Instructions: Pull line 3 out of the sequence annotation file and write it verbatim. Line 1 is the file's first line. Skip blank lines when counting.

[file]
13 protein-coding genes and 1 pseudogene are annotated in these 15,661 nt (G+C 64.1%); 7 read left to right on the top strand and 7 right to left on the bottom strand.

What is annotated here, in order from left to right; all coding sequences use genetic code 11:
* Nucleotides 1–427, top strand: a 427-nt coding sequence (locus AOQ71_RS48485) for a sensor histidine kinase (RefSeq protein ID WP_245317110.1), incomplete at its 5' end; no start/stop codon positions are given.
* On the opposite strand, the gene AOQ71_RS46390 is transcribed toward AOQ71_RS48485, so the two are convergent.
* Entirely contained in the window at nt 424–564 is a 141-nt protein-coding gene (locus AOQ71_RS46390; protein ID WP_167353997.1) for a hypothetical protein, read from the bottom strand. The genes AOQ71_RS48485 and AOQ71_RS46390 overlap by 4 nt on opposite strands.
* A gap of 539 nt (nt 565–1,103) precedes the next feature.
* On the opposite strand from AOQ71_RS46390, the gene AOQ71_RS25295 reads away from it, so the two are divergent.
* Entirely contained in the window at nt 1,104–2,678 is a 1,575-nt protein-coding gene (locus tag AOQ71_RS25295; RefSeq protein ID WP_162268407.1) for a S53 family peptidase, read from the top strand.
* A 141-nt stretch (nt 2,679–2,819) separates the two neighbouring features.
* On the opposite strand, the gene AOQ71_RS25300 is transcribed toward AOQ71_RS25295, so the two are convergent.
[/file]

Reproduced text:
* Nucleotides 1–427, top strand: a 427-nt coding sequence (locus AOQ71_RS48485) for a sensor histidine kinase (RefSeq protein ID WP_245317110.1), incomplete at its 5' end; no start/stop codon positions are given.